Is he the same fighter though? Or has something crucial and critical drained from him? Now his cover has been blown to a degree one can’t help but picture Klitschko in a bar brawl. Would he know what to do or would he sit neatly on his stool and take the taunting? “Let your hands go. Let your hands go, Wlad,” his friends would cry. If only to save them. Their dignity. Their reputation.

This is perhaps what Wladimir has to imagine in October. There cannot be another Wild West without the bullets. There cannot be an ineffectual and inept repeat performance. If Klitschko pictures himself on a date instead of inside a ring, then he has to know that not talking is like not hitting. And mute engagement brings only one thing: failure.

Don’t drive home without kissing her, Wlad! Don’t drive home without landing a few on those chops and that lipsticked mouth! You’ve gotta roll the dice. You’ve gotta dance and see it out properly. If you don’t, there will be no spoils — only self-reproach. And the maddening sense that you let the lumbering chal get to you again.

“If Wladimir doesn’t let his hands go in the rematch, then he’s going to wind up getting clowned by Fury a second time,” the tireless sportswriter Scott Gilfoid commented back in June. “Clowned” is a good piece of imagery. It does not flatter Fury, but it certainly counsels Klitschko on the task at hand. If it’s a war and he loses, fine. But if it’s a bore-fest, a teensy-weensy picayune with white-painted faces, then for Klitschko it is over. No Joshua. No Ortiz. And no Wilder. He would be encouraged to leave the arena in Floyd Patterson false whiskers and moustache.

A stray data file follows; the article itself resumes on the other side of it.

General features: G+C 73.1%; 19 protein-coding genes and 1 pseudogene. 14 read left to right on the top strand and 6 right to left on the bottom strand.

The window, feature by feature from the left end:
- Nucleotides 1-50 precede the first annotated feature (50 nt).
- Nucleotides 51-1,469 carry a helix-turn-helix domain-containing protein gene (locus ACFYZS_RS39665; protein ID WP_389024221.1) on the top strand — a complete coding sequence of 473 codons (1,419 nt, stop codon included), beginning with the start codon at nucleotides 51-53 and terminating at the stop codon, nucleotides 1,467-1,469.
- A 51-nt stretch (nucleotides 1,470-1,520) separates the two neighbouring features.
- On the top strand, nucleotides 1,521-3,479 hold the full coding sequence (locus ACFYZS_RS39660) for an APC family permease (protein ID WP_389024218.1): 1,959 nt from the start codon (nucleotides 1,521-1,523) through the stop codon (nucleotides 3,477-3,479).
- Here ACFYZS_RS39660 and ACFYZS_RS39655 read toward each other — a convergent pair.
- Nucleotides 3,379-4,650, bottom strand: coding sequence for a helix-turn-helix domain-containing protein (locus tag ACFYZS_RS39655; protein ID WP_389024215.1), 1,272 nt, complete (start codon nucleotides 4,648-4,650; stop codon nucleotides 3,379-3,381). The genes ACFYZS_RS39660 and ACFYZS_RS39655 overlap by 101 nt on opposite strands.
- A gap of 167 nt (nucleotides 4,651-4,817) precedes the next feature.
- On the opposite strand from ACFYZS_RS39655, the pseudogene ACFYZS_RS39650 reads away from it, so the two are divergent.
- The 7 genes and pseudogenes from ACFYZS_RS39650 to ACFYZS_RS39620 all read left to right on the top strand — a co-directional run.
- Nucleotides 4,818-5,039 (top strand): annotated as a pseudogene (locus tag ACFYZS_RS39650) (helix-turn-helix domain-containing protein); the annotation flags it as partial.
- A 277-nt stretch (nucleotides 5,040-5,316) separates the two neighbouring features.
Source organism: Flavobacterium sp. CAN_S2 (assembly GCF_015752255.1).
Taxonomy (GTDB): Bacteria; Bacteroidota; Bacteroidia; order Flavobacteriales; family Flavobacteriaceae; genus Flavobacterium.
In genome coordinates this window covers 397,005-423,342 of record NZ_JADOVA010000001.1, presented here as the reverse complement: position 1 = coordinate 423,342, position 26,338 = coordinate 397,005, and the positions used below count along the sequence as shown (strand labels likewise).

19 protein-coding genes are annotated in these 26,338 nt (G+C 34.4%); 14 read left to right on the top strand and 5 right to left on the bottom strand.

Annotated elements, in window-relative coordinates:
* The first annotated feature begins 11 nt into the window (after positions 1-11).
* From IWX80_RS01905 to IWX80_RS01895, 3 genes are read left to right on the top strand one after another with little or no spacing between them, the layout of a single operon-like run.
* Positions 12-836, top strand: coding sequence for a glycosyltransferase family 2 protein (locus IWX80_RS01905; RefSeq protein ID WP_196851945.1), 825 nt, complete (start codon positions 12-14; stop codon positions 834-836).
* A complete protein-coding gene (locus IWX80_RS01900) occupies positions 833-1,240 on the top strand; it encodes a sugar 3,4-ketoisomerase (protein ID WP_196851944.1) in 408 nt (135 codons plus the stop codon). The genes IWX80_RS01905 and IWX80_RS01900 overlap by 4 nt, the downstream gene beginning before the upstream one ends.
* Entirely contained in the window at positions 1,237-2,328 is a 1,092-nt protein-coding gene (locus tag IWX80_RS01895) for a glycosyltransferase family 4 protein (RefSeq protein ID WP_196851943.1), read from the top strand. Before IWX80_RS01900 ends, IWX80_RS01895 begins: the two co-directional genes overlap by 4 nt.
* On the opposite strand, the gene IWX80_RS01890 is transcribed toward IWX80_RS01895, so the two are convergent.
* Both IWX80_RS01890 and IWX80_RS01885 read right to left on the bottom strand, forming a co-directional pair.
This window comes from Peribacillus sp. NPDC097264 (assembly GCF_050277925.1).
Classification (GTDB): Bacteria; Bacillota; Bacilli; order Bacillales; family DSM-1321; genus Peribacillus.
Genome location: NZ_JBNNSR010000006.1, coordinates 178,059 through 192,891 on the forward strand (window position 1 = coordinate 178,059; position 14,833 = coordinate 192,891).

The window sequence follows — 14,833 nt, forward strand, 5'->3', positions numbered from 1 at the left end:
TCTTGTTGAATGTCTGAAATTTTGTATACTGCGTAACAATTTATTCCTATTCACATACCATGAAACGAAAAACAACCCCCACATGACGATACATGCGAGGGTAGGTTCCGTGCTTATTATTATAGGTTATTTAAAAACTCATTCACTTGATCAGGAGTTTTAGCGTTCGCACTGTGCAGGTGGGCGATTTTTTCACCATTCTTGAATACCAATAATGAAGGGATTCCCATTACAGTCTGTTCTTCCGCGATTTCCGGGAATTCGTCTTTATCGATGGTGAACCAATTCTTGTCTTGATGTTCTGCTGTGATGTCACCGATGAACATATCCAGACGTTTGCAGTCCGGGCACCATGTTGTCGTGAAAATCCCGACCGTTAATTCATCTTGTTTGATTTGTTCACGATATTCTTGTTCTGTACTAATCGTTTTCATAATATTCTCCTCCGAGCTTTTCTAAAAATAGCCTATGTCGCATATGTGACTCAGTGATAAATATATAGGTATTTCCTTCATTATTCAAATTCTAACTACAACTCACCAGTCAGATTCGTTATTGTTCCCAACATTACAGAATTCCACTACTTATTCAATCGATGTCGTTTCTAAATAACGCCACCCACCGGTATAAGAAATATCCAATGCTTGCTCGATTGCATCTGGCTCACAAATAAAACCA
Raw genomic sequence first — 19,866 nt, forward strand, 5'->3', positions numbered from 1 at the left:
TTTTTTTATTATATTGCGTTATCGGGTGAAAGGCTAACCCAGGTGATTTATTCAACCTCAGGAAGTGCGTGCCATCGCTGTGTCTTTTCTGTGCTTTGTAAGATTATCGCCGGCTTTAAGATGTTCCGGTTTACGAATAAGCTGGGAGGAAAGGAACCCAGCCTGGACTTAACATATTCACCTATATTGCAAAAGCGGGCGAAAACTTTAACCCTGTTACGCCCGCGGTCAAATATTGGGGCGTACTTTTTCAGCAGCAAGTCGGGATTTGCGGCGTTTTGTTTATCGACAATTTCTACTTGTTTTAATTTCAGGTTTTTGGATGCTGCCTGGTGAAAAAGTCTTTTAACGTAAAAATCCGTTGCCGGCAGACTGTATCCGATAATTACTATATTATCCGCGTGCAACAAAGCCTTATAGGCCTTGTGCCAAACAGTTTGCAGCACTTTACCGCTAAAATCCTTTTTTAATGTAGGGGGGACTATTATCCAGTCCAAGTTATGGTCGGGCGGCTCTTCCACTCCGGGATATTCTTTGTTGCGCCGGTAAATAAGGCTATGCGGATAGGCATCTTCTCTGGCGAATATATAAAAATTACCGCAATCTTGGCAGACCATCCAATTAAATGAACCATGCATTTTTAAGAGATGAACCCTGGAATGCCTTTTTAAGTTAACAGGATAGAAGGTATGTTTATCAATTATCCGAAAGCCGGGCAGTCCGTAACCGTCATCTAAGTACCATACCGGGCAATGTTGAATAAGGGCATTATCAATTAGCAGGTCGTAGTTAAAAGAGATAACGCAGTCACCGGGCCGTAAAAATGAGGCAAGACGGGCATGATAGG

What of Fury though? What can we expect from the 6’9” switch-hitter? “He’s flying at the minute. He can hit, and his speed, timing, distance and coordination are fantastic. And now he’ll have a new confidence that’ll make him even better. This time, Fury’s got every chance of stopping him,” Ingle asserts.

Peter Fury is more circumspect: “[Fight One] was his first step on the top of the mountain. He has a long way to go. He has to defend and be a great champion — like all the other past great champions. It’s too early to tell. You don’t know what tomorrow brings. This is a very serious fight with Klitschko. It’s by no means a foregone conclusion. This is a genuine 50-50 fight as far as I can see, but I do believe Tyson will come through it because he is a special kind of character and very underrated box-fighter.”

Stronger statements do exist from Uncle Peter (“When you get in front of Tyson Fury in that ring he’s your worst nightmare in the world because he is rangy, he is tall and he is quick…I said years ago to his dad: ‘Look at his legs — he’s like a racehorse.’”) but it is the solemn and restrained ordinary lines which make you think that behind Tyson Fury is indeed a sobering influence. And talk of “character” does hit the mark — not via the bombast and bluster of the Gypsy King, but through his physical constitution; something in the lineal heavyweight champion is unfazed, steady and unshakeable.

Boxing purists will always question this and return to the comprehensible topic of natural talent. They’re not expecting a pre-1952 Sugar Ray Robinson in terms of craft and dedication (“I was in training 10 months, 11 months of every year…say go to sleep about eight thirty, nine o’clock, you run five miles a day, you…do the boxing exercises…bags, ropes, skipping, all these calisthenics”) but they at least want a little artistry.

The Fury archive, so far, isn’t easy on the eyes in this respect. And what they see or hear outside the ring means squat. “Without me, boxing becomes boring again; back to the old days of [Klitschko]. I put on a show. This is show business for me. Everybody comes…to see my antics,” goes the Fury patter. What about substance though?

“Tyson Fury has to be the man because he’s the man that beat the man that beat the man,” Lennox Lewis reassures us. There can be no disputing this. But in what manner? lovers of pugilism cry. Has the fine crockery of boxing been replaced by paper plates? Has big beast engagement been substituted for a perplexing shift of limbs?